My admiration for Nikola Tesla has nothing to do with any of the reasons Don Sherman, our crusty technical editor, absolutely worships him.
“Now’s the time to write about Nikola Tesla!” he fairly shouted at me. “We’re going to miss the boat again! Readers want to know! He invented the radio! He invented the lightbulb! He was a total whack job!” This is Sherman at his best, conducting impromptu tech home-schooling sessions in my office.
Say what? I asked. What about Marconi and Edison? (Truthfully, I could not be less informed on the subject of electricity and its inventive manipulators, but I grew up in a home powered by Detroit Edison, and Marconi is a frequent New York Times crossword answer, so for once, I was all over this.)
But Sherman doesn’t blow smoke. Or inhale. “He was the Energizer Bunny of the nineteenth century!” Sherman barked. He had my attention, and I bet more than a few of you nonscientist types are with me. It’s Google time, fellow numbnuts.
And whoa, Nellie! It was all better than true. It turns out that Nikola Tesla was the father of the age of electricity, not to mention his patent for – get ready for the only automotive reference in this column – the speedometer (Pat. 1,274,816, August 6, 1918). Let me recap:
Nikola Tesla was born in the Croatian region of the Austrian empire to Serbian parents in 1856. He spoke six languages and in 1884 emigrated to the United States. He met Thomas Edison within weeks and went to work for him the same day, despite a heated argument involving the superiority of Tesla’s envisioned system of AC power generation and transmission versus Edison’s alternative DC system. He quit a year later after improving a line of Edison’s DC motors, explaining, “For nearly a year, my regular hours were 10:30 a.m. until five o’clock the next morning, without a day’s exception . . . I designed twenty-four different types of standard machines with short cores and of uniform pattern which replaced the old ones. The manager had promised me fifty-thousand dollars on the completion of this task, but it turned out to be a practical joke. This gave me a painful shock, and I resigned my position.”
DC versus AC became the epic battle of the late nineteenth century. It was a battle that Tesla won. He’d discovered the rotating magnetic field in 1881 and built a successful running prototype of the induction motor in 1883 before he left for America. Post-Edison, Tesla started his own company, selling the rights to his AC patents in 1885 to his good friend George Westinghouse, who used the system in 1893 to light the World’s Fair at Chicago. By then, in order to save his company from bankruptcy, Westinghouse had cheated Tesla out of his royalties. If Tesla had continued to receive the $2.50-per-horsepower royalty on his AC system – the basis of modern America’s power grid – he would have undoubtedly been America’s first billionaire instead of dying broke in the Hotel New Yorker on January 7, 1943, at the age of eighty-six.
Edison’s patent on the incandescent lightbulb was blown out of a British court, which upheld the (exact same) work of Joseph Swan, patented one year earlier and published by Scientific American. The cheat. The U.S. Patent Office also invalidated Edison’s patent but based its ruling on the earlier work of William Sawyer. In 1891, Tesla patented the superior fluorescent bulb.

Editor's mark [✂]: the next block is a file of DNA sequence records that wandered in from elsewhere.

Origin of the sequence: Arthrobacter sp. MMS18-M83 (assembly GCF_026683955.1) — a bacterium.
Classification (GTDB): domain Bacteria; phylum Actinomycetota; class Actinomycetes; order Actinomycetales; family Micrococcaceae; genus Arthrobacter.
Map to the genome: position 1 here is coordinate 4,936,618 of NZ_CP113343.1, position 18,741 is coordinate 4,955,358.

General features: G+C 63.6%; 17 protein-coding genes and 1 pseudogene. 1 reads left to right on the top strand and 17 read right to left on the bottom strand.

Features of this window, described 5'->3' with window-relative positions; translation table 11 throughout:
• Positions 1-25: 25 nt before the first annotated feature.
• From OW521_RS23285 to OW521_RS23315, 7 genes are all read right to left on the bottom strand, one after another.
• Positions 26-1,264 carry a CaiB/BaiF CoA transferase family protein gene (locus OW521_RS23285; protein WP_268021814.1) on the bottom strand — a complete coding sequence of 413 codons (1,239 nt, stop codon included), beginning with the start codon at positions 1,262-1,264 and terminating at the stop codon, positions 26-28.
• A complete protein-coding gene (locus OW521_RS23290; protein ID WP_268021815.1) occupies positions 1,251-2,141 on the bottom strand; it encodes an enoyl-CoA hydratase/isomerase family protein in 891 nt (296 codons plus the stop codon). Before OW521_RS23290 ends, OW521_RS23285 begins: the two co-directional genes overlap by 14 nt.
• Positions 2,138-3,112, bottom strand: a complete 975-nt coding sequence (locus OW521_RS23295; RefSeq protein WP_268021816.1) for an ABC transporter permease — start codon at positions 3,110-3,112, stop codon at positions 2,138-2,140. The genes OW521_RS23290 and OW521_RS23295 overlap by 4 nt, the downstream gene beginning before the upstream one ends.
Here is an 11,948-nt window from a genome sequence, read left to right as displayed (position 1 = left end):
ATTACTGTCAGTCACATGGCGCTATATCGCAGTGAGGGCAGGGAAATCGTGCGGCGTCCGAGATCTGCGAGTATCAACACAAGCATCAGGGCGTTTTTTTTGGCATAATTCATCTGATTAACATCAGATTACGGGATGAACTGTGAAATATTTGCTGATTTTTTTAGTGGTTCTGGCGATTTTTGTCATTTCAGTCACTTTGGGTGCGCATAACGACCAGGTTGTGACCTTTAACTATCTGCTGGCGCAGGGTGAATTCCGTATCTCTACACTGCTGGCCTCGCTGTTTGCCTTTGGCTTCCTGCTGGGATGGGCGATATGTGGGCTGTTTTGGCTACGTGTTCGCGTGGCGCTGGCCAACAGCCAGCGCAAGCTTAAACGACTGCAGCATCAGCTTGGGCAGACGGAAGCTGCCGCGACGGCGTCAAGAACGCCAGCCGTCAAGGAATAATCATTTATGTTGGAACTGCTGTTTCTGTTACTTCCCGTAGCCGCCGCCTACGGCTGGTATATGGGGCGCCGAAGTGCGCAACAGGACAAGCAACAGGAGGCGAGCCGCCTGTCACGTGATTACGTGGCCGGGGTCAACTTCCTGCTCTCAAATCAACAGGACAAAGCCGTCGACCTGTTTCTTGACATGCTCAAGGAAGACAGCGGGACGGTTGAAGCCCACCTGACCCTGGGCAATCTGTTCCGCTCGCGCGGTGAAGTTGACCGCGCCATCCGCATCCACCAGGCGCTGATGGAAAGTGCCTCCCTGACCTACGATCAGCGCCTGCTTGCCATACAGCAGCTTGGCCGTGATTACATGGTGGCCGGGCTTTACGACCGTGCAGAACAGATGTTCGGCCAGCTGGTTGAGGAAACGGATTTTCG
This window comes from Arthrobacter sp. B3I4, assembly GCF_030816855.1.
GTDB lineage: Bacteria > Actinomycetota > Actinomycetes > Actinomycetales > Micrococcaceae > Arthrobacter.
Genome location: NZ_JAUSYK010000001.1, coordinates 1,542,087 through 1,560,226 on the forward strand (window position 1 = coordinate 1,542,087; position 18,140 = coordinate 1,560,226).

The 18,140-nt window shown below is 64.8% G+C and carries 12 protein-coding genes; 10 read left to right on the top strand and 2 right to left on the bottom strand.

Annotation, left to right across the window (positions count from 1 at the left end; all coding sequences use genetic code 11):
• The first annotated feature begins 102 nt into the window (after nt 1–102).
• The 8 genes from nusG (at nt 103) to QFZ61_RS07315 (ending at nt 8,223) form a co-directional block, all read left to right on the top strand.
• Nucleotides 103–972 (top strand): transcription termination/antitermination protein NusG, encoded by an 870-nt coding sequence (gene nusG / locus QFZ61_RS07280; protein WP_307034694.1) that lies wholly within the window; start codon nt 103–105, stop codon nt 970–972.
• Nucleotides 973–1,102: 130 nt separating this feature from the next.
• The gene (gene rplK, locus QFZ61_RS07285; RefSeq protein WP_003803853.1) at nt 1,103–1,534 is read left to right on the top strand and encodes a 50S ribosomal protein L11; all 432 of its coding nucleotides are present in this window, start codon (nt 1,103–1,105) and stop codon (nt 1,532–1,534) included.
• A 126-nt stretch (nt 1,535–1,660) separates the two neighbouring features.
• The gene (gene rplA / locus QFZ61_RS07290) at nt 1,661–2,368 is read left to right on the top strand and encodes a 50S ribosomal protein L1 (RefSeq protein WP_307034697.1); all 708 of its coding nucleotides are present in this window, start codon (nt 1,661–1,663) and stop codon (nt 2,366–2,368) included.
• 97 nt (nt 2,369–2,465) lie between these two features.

Tesla invented the radio in 1892, twelve years before Guglielmo Marconi’s patent, for which he won the 1909 Nobel Prize. The cheat. The U.S. Supreme Court invalidated the patent in 1943. Too late. Tesla had already died.
In 1898, Tesla patented a radio-controlled boat that changed directions based on transmitted radio waves for the first time in history. Tesla also built robots, invented the bladeless turbine, established the principles for radar, made X-rays of a man at the same time Wilhelm Roentgen was discovering them, and created a sleep-inducing machine. According to the Catalogue of Tesla Patents, he was awarded at least 272 patents in twenty-five countries.
In a comment completely devoid of hyperbole, Tesla fan and actor Stacy Keach, who gave voice to Tesla in a 2000 PBS documentary, said, “Without Nikola Tesla, the world as we know it today would not exist.”
Why doesn’t every American know about Tesla? Probably because most of his ideas were so advanced that he was thought of as a mad scientist, even lampooned in Superman cartoons. A cosmic death ray? Man-made lightning? Transmissions from outer space? Daily newspapers printed wirelessly in homes overnight? A wireless television and communication device that would fit in a shirt pocket?!? Clearly a nutcase.
But Tesla was never more sane than in 1926, when he gave an interview to Collier’s magazine predicting that the struggle for sexual equality “will end in a new sex order, with the female as superior . . . Women will ignore precedent and startle civilization with their progress.” All bow down.
You can check my homework at the following fascinating Web sites: